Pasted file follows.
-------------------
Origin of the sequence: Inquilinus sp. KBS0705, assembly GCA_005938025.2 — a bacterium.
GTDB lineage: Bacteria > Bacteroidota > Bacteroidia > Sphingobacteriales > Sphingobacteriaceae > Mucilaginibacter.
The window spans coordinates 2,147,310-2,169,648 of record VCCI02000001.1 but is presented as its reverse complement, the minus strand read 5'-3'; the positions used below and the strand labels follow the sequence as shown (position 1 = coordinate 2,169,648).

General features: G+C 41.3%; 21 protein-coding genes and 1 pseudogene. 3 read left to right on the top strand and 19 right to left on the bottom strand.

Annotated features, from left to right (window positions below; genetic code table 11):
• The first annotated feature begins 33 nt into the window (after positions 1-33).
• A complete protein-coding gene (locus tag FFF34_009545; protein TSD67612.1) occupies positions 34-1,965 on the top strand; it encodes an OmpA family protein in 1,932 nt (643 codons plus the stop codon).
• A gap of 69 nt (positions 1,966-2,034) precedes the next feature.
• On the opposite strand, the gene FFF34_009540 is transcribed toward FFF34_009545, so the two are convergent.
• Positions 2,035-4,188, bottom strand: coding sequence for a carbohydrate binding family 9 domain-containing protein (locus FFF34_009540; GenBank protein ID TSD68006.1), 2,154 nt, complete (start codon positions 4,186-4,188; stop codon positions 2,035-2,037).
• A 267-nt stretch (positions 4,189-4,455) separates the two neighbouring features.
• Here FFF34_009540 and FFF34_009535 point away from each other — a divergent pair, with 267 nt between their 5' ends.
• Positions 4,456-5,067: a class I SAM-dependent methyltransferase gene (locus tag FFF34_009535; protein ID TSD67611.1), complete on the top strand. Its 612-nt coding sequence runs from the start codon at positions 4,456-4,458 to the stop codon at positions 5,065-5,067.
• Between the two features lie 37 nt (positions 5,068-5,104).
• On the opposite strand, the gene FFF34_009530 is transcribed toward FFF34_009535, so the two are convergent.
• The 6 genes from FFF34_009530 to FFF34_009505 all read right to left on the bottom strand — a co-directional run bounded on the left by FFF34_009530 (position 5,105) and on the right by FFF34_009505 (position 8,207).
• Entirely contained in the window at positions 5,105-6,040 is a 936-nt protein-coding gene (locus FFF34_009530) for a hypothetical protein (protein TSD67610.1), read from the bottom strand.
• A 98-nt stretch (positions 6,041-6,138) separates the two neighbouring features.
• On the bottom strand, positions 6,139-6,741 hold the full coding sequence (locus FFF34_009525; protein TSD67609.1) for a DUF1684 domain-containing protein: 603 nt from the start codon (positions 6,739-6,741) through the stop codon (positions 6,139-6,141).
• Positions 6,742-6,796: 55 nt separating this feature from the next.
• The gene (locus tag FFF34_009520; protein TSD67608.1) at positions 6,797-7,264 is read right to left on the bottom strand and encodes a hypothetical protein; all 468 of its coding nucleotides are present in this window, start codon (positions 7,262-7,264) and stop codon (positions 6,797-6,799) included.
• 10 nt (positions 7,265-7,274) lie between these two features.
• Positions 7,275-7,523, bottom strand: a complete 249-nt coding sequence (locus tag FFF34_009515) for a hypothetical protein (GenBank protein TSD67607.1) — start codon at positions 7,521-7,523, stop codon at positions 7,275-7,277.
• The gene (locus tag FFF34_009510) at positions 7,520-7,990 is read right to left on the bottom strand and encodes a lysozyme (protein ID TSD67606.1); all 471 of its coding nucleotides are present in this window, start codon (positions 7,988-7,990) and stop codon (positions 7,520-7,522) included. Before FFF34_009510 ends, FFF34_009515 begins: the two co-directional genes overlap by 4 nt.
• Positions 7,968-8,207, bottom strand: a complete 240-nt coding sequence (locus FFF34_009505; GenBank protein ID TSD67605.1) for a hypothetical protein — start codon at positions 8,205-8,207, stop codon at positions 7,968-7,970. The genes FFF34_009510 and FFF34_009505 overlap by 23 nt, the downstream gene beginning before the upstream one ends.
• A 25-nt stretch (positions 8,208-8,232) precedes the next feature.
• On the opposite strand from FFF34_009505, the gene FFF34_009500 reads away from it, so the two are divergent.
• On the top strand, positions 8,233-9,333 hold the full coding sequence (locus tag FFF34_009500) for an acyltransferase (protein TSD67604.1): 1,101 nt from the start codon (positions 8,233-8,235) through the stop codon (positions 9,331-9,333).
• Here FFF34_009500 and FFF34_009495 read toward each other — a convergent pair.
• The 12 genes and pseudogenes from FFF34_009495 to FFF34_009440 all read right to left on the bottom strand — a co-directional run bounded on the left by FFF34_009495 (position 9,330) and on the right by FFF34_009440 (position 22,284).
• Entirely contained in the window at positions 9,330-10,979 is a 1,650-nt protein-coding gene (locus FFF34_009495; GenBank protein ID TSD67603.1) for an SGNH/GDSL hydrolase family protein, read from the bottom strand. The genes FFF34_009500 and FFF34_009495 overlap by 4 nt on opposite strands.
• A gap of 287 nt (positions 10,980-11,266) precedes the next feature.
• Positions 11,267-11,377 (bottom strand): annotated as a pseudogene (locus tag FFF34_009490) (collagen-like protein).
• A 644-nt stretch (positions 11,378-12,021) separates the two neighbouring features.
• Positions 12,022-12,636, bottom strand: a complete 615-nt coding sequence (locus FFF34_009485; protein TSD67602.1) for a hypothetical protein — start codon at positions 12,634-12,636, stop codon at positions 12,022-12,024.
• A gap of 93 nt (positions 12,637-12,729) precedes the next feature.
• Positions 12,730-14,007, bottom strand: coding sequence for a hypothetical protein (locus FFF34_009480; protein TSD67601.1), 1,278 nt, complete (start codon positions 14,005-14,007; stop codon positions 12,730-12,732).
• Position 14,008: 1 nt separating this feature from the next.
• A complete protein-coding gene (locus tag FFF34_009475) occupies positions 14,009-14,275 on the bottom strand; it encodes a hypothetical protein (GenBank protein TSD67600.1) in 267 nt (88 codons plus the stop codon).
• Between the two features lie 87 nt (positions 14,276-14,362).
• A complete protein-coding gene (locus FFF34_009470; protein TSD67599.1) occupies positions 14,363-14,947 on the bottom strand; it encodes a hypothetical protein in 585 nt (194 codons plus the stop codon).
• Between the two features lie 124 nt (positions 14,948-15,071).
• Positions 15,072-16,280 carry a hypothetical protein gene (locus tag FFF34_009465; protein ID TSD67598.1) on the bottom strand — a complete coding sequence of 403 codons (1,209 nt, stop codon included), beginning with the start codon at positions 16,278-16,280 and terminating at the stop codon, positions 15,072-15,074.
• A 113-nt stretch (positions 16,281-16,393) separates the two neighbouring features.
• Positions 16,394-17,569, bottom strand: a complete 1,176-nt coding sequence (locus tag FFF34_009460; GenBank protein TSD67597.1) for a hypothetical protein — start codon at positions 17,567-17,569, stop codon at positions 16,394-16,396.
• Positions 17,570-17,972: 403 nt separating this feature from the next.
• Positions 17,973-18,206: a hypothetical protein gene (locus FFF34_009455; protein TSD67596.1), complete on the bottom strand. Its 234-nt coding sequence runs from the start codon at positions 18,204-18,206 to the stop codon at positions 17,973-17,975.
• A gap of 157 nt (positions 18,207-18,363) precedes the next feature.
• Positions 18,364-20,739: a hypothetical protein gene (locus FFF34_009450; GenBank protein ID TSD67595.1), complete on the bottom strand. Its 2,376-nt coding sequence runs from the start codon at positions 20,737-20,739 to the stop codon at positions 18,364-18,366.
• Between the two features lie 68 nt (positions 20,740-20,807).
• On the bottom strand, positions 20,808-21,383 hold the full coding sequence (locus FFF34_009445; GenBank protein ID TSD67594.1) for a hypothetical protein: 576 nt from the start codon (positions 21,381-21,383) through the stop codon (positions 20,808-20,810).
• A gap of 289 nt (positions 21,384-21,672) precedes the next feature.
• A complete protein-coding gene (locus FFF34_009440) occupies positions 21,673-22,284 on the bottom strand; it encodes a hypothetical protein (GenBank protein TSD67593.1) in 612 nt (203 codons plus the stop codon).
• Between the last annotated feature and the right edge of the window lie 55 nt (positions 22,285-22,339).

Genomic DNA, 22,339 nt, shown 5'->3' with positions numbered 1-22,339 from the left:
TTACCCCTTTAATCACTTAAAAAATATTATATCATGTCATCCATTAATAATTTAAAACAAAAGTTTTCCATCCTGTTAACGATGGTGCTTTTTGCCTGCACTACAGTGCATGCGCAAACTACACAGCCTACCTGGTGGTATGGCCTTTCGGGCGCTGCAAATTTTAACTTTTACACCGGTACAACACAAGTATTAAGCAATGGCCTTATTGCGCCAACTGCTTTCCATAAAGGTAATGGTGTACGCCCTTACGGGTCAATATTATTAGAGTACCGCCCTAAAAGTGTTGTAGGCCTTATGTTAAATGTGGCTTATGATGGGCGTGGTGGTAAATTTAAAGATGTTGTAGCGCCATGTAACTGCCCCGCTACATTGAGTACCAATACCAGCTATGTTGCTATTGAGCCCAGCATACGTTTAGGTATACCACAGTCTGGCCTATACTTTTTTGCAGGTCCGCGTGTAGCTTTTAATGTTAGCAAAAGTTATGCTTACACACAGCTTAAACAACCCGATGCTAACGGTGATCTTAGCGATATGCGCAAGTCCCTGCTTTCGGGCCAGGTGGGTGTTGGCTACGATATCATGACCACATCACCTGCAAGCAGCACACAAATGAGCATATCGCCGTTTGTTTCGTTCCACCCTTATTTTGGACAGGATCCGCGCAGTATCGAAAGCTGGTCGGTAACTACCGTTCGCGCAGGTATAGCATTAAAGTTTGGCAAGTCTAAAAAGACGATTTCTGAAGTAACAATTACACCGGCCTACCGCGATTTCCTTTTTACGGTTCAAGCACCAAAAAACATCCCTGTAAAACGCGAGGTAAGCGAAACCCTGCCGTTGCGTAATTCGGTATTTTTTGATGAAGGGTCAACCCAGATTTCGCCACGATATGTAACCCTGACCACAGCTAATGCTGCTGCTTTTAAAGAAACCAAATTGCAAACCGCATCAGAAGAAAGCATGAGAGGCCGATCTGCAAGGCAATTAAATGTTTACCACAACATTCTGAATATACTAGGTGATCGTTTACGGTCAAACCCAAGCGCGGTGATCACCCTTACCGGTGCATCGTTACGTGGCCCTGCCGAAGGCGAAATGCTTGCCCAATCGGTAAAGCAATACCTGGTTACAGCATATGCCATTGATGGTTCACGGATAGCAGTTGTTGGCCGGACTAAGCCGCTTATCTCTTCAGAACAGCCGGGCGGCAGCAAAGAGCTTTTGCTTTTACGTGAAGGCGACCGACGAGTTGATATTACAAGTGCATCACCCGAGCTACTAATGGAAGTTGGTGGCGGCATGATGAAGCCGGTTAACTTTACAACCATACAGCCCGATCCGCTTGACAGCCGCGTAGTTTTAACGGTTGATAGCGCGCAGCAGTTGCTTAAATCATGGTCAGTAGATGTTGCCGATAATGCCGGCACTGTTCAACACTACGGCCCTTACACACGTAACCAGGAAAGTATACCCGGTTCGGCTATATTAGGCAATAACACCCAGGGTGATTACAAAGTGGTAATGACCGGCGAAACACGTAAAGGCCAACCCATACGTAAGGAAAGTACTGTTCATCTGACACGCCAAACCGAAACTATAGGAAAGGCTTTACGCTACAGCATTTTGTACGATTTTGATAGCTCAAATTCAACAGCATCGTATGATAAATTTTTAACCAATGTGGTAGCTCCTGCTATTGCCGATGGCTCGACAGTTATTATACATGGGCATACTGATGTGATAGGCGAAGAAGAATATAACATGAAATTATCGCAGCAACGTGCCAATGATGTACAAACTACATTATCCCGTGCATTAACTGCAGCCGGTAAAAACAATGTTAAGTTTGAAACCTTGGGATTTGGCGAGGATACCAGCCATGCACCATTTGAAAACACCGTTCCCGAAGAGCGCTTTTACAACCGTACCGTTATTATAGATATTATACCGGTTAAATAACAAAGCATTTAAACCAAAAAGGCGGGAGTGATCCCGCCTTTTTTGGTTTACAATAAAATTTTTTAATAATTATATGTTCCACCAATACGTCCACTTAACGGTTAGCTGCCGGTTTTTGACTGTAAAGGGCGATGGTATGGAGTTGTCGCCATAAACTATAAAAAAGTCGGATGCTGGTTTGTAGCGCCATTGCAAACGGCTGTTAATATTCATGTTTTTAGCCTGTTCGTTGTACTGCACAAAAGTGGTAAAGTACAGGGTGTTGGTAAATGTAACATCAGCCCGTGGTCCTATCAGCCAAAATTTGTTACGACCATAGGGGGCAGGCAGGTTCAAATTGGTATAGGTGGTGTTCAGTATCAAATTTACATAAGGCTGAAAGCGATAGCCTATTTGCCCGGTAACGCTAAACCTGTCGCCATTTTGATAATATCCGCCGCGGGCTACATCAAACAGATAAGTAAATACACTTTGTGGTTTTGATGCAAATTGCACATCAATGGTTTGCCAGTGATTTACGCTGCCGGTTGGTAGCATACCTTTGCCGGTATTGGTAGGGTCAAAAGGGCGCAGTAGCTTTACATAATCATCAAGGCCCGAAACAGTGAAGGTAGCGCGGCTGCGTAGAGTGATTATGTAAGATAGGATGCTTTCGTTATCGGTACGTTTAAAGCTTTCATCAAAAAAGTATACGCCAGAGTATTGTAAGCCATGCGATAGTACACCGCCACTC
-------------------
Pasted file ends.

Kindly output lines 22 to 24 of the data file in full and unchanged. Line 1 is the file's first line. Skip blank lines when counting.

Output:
• 10 nt (positions 7,265-7,274) lie between these two features.
• Positions 7,275-7,523, bottom strand: a complete 249-nt coding sequence (locus tag FFF34_009515) for a hypothetical protein (GenBank protein TSD67607.1) — start codon at positions 7,521-7,523, stop codon at positions 7,275-7,277.
• The gene (locus tag FFF34_009510) at positions 7,520-7,990 is read right to left on the bottom strand and encodes a lysozyme (protein ID TSD67606.1); all 471 of its coding nucleotides are present in this window, start codon (positions 7,988-7,990) and stop codon (positions 7,520-7,522) included. Before FFF34_009510 ends, FFF34_009515 begins: the two co-directional genes overlap by 4 nt.